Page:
“Ah’ta’apq once supported healthy populations of salmonids,however, early logging and road building activities have resulted in significant habitat destruction.
Ah’ta’apq Creek is located on the west coast of Vancouver Island, at the north end of Clayoquot Sound and at the head of Hot Springs Cove. The watershed lies in Ahousaht First Nation's territory and is close in proximity to the Hesquiaht First Nation village at Hot Springs Cove.
Since the 1950’s, intensive industrial logging has occurred in this area and as a result the watershed has been significantly degraded. Historical logging activities have weakened the slopes surrounding the creek, causing persistent landslides. The accumulation of rock debris has buried the channel, resulting in the loss of habitat features, subsurface flows, extensive bank erosion and channel widening. Impacts of landslide activity have been compounded by timber harvest of the riparian surrounding Ah’ta’apq creek which has simplified the stream side forest, destabilized stream banks and halted the natural recruitment of large woody debris into the system.
Ah’ta’apq Creek once provided spawning and rearing habitat for wild stocks of chum, coho, salmon alonf with steelhead, rainbow trout and a population of blue-listed coastal cutthroat trout. The Ah’ta’apq Creek Restoration Project was initiated to restore fish habitat and increase the health and productivity of these wild fish populations.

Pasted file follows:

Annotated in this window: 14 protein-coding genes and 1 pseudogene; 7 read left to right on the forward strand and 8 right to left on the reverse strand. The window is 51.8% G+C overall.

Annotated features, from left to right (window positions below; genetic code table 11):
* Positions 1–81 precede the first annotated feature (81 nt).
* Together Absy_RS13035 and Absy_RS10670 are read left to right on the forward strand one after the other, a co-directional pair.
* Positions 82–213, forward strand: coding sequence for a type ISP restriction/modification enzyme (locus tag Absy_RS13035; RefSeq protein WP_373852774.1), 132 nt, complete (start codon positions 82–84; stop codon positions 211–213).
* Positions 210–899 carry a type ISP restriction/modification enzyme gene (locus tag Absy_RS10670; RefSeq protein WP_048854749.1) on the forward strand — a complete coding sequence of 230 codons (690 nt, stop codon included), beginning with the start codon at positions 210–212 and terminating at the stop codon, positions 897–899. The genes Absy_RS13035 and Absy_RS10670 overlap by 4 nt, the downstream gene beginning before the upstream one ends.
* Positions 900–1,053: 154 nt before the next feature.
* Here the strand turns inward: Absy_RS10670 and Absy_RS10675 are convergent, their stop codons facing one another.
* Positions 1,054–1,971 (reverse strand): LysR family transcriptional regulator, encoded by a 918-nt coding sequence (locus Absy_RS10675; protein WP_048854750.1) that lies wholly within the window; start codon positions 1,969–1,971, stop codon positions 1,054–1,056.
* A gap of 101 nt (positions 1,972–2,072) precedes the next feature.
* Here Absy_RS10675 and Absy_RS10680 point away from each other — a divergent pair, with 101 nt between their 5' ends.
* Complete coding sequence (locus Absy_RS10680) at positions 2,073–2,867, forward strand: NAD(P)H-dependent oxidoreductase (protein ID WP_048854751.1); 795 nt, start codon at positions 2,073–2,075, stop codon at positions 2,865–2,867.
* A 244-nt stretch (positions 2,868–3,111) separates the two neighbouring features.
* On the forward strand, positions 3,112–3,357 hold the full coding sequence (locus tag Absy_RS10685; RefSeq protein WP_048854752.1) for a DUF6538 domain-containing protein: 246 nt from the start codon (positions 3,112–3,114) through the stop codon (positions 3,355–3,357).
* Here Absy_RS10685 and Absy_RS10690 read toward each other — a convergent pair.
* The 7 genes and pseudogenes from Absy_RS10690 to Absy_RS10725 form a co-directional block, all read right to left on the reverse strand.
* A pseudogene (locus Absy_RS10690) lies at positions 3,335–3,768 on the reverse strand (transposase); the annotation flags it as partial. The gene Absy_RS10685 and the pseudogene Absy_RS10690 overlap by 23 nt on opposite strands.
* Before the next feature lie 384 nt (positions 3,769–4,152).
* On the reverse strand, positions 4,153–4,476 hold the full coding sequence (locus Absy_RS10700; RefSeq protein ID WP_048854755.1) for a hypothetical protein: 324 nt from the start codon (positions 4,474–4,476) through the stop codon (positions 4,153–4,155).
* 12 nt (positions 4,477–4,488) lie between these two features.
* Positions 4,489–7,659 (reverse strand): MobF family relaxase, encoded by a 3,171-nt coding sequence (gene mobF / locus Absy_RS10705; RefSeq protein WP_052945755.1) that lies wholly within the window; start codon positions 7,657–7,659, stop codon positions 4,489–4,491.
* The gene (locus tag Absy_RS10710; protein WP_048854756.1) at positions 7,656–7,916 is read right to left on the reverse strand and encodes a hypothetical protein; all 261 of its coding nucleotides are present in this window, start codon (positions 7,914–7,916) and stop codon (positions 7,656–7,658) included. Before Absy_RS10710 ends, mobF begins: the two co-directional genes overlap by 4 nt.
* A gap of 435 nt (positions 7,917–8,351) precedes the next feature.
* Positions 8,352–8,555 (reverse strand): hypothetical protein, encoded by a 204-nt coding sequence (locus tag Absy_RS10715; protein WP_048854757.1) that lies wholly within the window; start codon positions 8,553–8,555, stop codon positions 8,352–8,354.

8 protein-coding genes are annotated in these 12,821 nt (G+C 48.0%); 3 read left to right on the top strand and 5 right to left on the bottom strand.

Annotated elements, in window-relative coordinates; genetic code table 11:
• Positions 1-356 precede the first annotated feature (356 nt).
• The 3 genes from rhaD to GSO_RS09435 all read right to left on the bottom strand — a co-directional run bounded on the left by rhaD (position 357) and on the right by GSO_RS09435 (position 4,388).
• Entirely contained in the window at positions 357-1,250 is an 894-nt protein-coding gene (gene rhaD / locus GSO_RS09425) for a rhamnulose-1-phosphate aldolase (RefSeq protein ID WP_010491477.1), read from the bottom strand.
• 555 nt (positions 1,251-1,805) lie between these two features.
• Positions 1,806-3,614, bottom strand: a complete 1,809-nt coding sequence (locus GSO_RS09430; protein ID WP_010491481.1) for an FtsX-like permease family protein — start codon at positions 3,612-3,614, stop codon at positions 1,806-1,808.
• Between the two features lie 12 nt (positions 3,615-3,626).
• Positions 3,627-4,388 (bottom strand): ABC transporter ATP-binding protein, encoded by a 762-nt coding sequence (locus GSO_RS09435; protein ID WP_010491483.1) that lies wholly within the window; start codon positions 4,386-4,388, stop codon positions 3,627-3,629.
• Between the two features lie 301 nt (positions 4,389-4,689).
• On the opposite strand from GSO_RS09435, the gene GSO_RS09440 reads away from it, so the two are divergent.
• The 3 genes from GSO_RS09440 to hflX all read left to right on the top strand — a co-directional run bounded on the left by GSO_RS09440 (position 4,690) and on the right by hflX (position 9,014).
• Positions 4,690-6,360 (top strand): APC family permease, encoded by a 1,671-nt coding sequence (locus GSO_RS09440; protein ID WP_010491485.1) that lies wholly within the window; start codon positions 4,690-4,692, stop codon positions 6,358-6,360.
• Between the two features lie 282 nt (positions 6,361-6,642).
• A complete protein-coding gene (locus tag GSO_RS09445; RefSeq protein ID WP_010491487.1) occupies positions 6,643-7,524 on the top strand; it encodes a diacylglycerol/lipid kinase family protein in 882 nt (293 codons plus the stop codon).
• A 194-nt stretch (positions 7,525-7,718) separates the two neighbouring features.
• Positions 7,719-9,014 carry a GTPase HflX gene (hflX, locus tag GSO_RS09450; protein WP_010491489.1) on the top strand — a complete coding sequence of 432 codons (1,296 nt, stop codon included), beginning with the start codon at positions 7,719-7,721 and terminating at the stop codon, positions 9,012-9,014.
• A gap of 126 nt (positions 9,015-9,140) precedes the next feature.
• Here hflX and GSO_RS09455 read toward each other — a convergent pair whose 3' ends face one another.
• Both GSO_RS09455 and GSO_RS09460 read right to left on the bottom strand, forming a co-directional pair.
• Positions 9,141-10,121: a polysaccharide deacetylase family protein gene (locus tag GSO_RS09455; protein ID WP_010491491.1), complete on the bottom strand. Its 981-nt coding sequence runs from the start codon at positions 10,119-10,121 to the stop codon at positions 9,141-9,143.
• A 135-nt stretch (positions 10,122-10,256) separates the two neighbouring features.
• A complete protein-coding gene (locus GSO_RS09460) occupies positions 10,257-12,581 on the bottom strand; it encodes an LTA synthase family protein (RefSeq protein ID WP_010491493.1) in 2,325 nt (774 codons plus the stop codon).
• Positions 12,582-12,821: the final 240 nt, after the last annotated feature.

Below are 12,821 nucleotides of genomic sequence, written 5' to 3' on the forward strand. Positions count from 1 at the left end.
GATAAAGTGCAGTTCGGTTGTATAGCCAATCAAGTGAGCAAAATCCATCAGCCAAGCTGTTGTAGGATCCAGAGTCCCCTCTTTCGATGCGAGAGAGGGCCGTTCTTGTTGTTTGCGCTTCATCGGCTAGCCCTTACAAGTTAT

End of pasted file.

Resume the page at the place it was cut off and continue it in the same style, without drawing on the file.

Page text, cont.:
The project is a partnership between Central Westcoast Forest Society, Hesquiaht First Nation and Ahousaht First Nation with support from the Department of Fisheries and Oceans, the Pacific Salmon Foundation and the Clayoquot Biosphere Trust and BGC Engineering.
Project to date
Restoration efforts here began in the early 2000’s with bioengineering techniques being used to stabilize active or high risk slides in the watersheds. In 2009 the site was re-visited to asses the current terrain stability, riparian conditions and in-stream habitat features in order to develop a watershed level restoration plan. In 2014 restoration efforts were resumed and focused on re building complexity in the riparian forest by thinning red alder and planting 2000+ native conifers along the bank of the lower river. In-stream we have built a sediment catchment sump which to collect rock and debris as it moves downstream, to lessen the impacts on down stream habitat, additionally 15 log and boulder structures were built, designed to promote channelization and pool formation while decreasing bank erosion and providing cover habitat.
This watershed has a long road to recovery but with your help we can help it recover and once again have healthy fish populations in Ah’ta’apq Creek.